Beer Day Britain: A Celebration of Freedom and Pints!
Every year on June 15th – legal scholars, constitutional enthusiasts and the United Kingdom celebrates Magna Carta Day, commemorating the signing of the “Great Charter” that limited the powers of the English monarch. It was on this day in the year 1215, that a group of English barons who had been unhappy with the crown’s excessive taxation structure, pressurised the besieged King John of England to sign the Magna Carta, a document that spelled out the basic freedoms of religion, fair justice, fair taxation and the rule of law for the first time in the post-classical world.
Today, 806 years later, the Magna Carta is recognised and championed across the Western world as a symbol of liberty that undid years of totalitarianism and tyranny.
But here’s a fun fact! Did you know beer lovers have an equally big reason to celebrate this day?
Amidst all the lofty ideals of democracy, property and habeas corpus, the Magna Carta celebrations also raise a toast to the creation of the ‘Pint’!
According to sources, one of the rights the barons demanded was that ale along with wine, corn and cloth, be sold in bulk at a standard measurement. The idea was to stop merchants from short-changing customers by selling goods smaller than they appeared.
“Let there be throughout our kingdom a single measure for wine and a single measure for ale and a single measure for corn, namely ‘the London quarter’.” – Article 35, Magna Carta (The Great Charter)
In earlier centuries, long before the pint came into existence, the “pot,” or “the London Quarter”—equal to 2 pints—was the norm. This measurement referred to what would now be considered as wholesale prices – leading economists to believe that this provision would likely have been of more interest to the barons buying barrels of beer for their estates.
A pint is 1/8th of a gallon (1 gallon = 8 pints). In the 18th century, Britain had a number of different “gallons” like the “wine gallon” and the “ale gallon”. It was only in 1824 that the British Parliament replaced all these various gallons under the Imperial Weights and Measures Act with a new one – the “imperial gallon”, equal to the volume of 10 pounds of distilled water at a precise temperature. It was from the Imperial gallon that the modern-day UK pint, also known as the “Imperial pint” (1/8th of an “Imperial gallon”) was derived.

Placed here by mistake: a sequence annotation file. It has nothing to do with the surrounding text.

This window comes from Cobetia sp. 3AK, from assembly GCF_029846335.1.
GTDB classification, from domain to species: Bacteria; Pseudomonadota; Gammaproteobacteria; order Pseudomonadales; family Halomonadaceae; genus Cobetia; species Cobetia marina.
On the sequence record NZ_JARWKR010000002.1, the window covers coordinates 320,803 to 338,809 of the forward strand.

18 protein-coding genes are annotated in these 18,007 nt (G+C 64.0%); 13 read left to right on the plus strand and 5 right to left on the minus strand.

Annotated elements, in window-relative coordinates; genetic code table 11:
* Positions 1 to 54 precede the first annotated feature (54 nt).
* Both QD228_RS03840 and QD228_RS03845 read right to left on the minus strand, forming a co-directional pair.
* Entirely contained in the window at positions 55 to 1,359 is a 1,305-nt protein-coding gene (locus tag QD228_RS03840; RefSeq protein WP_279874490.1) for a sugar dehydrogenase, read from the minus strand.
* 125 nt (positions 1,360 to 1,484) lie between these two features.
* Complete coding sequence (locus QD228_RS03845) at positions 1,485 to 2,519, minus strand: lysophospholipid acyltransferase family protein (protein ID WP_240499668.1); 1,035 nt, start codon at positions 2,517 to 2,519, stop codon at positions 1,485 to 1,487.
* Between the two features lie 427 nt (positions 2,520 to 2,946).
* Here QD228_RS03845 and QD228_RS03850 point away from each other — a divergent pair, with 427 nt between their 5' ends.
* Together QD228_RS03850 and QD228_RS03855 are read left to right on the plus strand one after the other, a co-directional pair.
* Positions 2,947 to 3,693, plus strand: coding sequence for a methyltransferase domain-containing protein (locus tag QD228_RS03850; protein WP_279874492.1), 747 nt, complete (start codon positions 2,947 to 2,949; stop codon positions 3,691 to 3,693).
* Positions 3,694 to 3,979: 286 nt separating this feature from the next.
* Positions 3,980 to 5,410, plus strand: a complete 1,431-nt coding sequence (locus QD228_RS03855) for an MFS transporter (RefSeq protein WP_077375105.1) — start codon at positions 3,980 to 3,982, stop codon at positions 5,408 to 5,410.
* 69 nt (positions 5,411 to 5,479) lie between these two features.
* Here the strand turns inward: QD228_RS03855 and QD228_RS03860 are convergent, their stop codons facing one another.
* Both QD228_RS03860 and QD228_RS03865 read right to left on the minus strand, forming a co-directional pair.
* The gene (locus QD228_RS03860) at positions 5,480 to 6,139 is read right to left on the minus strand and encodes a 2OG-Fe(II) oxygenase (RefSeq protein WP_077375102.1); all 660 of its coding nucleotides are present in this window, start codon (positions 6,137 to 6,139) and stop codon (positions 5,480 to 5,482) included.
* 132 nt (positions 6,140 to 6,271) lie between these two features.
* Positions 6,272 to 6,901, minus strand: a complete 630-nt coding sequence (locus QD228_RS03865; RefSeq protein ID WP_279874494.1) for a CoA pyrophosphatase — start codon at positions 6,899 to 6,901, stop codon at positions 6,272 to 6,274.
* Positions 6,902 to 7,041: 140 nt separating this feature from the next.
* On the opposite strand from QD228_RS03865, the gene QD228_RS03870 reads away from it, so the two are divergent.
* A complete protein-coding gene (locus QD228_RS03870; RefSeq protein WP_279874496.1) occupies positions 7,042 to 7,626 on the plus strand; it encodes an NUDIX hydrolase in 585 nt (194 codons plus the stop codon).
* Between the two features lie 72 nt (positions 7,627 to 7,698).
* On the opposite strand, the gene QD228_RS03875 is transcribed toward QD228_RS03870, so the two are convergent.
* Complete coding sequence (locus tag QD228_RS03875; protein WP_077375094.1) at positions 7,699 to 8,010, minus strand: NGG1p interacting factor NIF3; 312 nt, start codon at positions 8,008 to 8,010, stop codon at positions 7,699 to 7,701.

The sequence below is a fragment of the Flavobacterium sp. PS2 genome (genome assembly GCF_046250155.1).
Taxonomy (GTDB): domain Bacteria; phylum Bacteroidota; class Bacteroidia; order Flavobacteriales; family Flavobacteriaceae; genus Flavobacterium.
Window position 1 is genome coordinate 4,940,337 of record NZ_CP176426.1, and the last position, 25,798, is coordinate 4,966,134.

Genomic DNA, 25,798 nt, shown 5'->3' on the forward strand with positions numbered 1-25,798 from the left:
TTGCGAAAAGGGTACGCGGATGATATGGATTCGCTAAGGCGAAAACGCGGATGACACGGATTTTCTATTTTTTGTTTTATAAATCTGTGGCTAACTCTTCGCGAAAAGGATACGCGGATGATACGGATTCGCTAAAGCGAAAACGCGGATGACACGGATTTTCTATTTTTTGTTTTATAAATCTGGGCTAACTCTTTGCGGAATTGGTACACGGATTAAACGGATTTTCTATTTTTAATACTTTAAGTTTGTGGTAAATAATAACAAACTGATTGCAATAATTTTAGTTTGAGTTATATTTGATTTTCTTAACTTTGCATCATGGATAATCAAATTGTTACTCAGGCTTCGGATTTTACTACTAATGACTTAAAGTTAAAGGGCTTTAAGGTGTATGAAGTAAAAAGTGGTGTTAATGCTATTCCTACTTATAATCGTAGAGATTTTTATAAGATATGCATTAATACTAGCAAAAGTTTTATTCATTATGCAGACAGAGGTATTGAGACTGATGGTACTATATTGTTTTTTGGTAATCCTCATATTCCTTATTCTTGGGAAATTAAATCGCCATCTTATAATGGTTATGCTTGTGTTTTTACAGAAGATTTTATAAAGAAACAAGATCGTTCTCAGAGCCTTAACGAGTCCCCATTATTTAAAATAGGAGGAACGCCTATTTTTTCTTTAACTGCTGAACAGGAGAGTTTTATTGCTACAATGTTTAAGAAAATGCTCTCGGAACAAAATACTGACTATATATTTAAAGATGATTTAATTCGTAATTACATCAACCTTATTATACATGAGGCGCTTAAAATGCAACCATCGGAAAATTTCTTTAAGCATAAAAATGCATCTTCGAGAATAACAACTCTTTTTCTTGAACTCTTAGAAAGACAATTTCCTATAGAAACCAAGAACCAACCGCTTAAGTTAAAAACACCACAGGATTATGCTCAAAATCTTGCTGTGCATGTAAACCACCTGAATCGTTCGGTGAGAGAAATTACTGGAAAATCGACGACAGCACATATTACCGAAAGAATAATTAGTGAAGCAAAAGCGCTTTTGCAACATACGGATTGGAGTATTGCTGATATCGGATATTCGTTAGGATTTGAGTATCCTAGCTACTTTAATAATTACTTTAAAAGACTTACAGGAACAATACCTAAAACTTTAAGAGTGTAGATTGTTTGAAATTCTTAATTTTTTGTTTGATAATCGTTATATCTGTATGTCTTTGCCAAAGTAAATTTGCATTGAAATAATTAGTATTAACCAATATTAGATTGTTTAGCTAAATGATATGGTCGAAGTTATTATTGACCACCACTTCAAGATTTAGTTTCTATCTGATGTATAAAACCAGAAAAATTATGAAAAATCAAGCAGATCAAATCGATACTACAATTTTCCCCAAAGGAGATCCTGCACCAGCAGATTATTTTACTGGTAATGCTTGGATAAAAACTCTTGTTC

Since the standard pint of beer can trace its history back to the Magna Carta, the UK now celebrates 15th of June as Beer Day Britain (UK’s National Beer Day) – a celebration that was officially created in 2015 on Magna Carta’s 800th anniversary.
The initiative was spearheaded by Jane Peyton – one of Britain’s most reputed Beer Sommeliers and author of several books including ‘Beer o’ Clock’ – who was also awarded a Lifetime Achievement in Beer Award by the All Party Parliamentary Beer Group in 2018 for her continuous efforts in the field of beer advocacy. Additionally, Beer Day Britain also has the support of some of the UK’S most important beer advocacy organisations like Campaign for Real Ale (CAMRA), Society of Independent Brewers (SIBA), Cask Marque, British Beer & Pub Association (BBPA), Independent Family Brewers of Britain (IFFBB) and Let There Be Beer. While no one particular organisation owns this day, the celebrations are open to anyone and everyone who drinks beer or is a part of the industry.
Beer Day Britain is simply a celebration for people to come together to celebrate beer and to collectively raise the profile of beer as Britain’s national drink. The main focus of this day is participating in the “National Cheers To Beer” toast at sharp 7 PM. The toast is not only open to beer drinkers in the UK but also from all around the world – and as such, this day’s official hashtag, #cheerstobeer has continued to trend on social media year after year, despite the pandemic!
While it’s most ideal that the merrymaking take place in local pubs – the onset of the pandemic caused last year’s celebrations to go virtual. This year, however – with the country’s pubs, bars and restaurants re-opening, British beer lovers are gearing up to catch up with their friends, families and fellow beer lovers to celebrate in person after a long period of isolation. From limited-edition celebration beers brewed with British hops to Best of British Beer selection boxes to even beer and food festivals – these are just some of the ways UK’s beer lovers come together to celebrate their beer culture which has become such a huge part of their country’s beer culture.
Visit the official website of Beer Day Britain to know more!